(*>) George Pelly was the agent of the Hudson's Bay Company in Honolulu when a factory was established there in 1834.
(c)Oahu, the capital island of the kingdom. .Although the kings originally came from Hawaii, and enjoyed living on Maui, the one good
natural harbor in the group determined which island should be both
commercial and political center.
^^The Territory of Hawaii posesses an Archives Department housed
on the capital grounds in a building specially provided. It dates from
1906, though funds for it were appropriated in 1903, and is the only
star/* or territorial building to exist purely for the collection, storing and.
preservation of archives. A Hawaiian Labor Contract
Iroquois Indians mingled with men of the South Seas in
its employ, and with Canadian voyageurs and Scotch
factor served out their lot, even if this meant, as it sometimes did, death in the wilderness.
The Hawaiian strain seems to have vanished quickly
and to have left no appreciable reminder behind, but
there can be no doubt that over an extended period of time
they were present widely scattered in the Oregon country
in numbers which must have been a goodly percentage
of the entire foreign population and that they served in an
important economic capacity. This vanished factor of the
colonial and pre-colonial periods is worth some little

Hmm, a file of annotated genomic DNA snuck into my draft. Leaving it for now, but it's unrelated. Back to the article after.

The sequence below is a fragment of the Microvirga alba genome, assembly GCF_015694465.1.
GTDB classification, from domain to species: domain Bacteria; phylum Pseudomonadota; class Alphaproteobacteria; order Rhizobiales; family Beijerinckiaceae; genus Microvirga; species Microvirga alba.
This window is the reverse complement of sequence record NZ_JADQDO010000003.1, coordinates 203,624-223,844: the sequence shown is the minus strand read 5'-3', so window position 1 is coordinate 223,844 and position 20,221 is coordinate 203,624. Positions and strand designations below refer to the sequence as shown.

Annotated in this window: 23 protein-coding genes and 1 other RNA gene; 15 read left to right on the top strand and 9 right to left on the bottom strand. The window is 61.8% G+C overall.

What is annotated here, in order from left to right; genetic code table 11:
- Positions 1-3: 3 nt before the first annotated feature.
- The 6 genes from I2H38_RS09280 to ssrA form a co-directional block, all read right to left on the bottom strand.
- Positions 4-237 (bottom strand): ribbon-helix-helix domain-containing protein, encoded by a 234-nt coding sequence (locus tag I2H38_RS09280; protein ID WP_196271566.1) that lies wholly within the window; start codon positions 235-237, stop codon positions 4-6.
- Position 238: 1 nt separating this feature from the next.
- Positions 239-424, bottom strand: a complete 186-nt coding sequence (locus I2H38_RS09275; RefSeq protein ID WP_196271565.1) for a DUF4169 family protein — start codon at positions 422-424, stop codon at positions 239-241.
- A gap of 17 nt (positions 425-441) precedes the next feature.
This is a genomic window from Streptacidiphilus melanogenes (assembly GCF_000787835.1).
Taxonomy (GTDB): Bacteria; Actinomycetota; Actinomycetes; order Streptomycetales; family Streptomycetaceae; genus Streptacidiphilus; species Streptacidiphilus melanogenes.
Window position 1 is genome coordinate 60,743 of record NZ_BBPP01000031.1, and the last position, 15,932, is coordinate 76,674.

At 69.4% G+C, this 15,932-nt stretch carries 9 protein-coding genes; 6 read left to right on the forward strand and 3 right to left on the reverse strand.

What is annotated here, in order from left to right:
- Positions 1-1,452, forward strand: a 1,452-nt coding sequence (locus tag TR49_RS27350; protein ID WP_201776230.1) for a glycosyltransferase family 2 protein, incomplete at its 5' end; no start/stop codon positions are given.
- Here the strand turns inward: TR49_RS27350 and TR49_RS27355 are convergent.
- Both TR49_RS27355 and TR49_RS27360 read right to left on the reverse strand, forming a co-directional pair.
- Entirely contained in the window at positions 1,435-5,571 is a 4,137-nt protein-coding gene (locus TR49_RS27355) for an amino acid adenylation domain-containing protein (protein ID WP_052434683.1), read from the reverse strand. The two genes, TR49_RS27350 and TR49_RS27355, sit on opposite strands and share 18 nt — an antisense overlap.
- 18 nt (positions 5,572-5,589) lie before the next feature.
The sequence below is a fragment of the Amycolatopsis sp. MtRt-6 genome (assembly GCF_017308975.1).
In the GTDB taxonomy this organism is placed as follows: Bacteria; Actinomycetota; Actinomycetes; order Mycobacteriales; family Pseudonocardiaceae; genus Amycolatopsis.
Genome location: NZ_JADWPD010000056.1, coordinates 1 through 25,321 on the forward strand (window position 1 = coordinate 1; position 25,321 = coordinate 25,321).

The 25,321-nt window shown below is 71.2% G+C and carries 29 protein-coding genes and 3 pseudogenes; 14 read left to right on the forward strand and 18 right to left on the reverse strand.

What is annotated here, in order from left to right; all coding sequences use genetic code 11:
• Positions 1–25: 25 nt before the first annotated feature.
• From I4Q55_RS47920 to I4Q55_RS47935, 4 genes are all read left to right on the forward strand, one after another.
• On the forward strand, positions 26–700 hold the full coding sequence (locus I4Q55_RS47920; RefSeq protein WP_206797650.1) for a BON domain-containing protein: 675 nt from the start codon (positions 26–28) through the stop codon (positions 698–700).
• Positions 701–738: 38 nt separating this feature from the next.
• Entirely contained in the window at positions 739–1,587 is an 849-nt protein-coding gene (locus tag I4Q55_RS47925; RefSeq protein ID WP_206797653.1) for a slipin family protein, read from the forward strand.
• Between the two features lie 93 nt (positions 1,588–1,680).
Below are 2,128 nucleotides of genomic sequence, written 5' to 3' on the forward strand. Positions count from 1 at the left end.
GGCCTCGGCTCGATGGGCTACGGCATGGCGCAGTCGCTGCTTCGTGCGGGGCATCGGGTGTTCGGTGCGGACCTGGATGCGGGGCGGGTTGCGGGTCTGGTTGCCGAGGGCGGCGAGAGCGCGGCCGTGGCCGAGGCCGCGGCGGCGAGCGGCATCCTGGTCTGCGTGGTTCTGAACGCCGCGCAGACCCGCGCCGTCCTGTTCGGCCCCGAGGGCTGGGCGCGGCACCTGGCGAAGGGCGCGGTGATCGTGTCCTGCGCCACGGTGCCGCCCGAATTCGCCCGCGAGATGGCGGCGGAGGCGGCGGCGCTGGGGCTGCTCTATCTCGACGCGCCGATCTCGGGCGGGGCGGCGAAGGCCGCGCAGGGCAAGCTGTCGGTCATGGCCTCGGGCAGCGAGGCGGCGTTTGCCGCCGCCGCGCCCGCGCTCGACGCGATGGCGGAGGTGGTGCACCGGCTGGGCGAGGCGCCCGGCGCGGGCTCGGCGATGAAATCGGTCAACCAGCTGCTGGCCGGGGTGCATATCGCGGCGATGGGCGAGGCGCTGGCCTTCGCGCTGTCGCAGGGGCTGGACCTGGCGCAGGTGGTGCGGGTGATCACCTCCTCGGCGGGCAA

study, which cannot here be made, but whose posibilities
may be briefly indicated.2
It would be interesting to state just who were the
first Hawaiians to visit the Northwest Coast, exactly
when, and in whose ship. Certainly it can be said that
there was no connection before 1778 in which year
Cook's voyage linked the Hawaiian Islands to the Pacific
Northwest. For the next half century, however, the times
were few when Hawaiians were either not present in the
Oregon country, or going to it, or returning from it.
They furnished valuable recruits to the explorers and
traders who followed in Cook's wake, and to the whalers
who followed them. A plan to massacre Gray while he
was delayed at Nootka Sound in ship-building was averted
through the keenness and loyalty of a Kanaka ^servant.3
In Meares' Voyages made in the years 1788-89, the
English captain relates how, sailing from Canton on his
second voyage he had with him several Kanakas whose
curiosity to see the world had taken them to China and
who were going to return home with him via the North-
2An article entitled "Early Relations of. the Sandwich Islands to the
Old Oregon Territory," by Guy Vernon Bennett in the Washington Historical Quarterly, Vol. IV, pp. 116-126, is a good example of what may
be done in this little known field. It summarizes commercial, religious
and political relationship, and uses reliable sources.
3Op cit., p. 120. 74
George Verne Blue
west coast. While at Nootka Sound (evidently the International meeting ground in this pre-colonial period) the
Hawaiian chief Tianna (Kiana?) met in conference with
the Indian chieftan Maquilla. Conversation was made
possible through Comekela, an Indian who had been in